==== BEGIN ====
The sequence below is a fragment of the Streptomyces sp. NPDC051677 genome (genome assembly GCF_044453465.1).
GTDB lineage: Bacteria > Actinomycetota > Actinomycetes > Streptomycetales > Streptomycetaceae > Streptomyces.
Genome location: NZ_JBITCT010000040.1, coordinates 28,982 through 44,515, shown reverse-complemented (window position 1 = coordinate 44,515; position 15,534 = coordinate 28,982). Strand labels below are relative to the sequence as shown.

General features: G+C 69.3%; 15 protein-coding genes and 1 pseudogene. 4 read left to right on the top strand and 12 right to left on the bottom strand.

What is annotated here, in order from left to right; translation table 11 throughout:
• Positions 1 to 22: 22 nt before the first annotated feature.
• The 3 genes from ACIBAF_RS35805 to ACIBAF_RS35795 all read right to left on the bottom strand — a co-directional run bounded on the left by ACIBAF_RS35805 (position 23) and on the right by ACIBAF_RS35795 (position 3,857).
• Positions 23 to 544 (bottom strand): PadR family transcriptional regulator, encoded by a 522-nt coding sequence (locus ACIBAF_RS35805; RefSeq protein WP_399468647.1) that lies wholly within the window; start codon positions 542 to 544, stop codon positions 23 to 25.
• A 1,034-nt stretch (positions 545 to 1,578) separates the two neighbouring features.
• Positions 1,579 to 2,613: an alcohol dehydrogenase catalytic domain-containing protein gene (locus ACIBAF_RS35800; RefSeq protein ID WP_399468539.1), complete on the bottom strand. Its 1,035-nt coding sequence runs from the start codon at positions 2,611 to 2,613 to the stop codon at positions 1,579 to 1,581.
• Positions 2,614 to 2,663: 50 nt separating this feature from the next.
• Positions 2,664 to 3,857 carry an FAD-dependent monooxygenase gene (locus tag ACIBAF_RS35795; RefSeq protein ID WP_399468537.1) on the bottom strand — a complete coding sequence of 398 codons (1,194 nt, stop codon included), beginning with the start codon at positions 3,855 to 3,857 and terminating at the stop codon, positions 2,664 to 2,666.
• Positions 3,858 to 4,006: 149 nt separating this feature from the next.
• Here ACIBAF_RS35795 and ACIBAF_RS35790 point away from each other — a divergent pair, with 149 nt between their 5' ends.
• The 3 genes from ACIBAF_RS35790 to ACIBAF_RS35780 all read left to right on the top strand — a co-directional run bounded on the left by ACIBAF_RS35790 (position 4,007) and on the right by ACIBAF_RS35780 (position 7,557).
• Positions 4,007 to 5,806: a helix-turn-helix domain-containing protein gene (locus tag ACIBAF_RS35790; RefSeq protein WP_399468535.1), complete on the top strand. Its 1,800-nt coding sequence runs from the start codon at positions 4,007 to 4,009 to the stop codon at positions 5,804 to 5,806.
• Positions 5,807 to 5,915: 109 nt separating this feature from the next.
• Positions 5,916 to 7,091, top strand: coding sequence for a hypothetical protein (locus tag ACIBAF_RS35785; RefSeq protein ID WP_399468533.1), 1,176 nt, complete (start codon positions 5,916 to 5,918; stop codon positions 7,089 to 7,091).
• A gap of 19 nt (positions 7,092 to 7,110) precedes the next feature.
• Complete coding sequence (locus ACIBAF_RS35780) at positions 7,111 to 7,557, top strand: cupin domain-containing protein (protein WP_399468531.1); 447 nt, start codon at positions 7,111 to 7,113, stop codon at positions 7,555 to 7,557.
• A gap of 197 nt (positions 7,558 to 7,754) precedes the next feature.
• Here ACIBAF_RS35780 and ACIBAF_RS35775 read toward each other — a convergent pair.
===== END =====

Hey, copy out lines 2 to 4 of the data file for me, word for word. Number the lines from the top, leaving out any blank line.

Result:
GTDB lineage: Bacteria > Actinomycetota > Actinomycetes > Streptomycetales > Streptomycetaceae > Streptomyces.
Genome location: NZ_JBITCT010000040.1, coordinates 28,982 through 44,515, shown reverse-complemented (window position 1 = coordinate 44,515; position 15,534 = coordinate 28,982). Strand labels below are relative to the sequence as shown.

General features: G+C 69.3%; 15 protein-coding genes and 1 pseudogene. 4 read left to right on the top strand and 12 right to left on the bottom strand.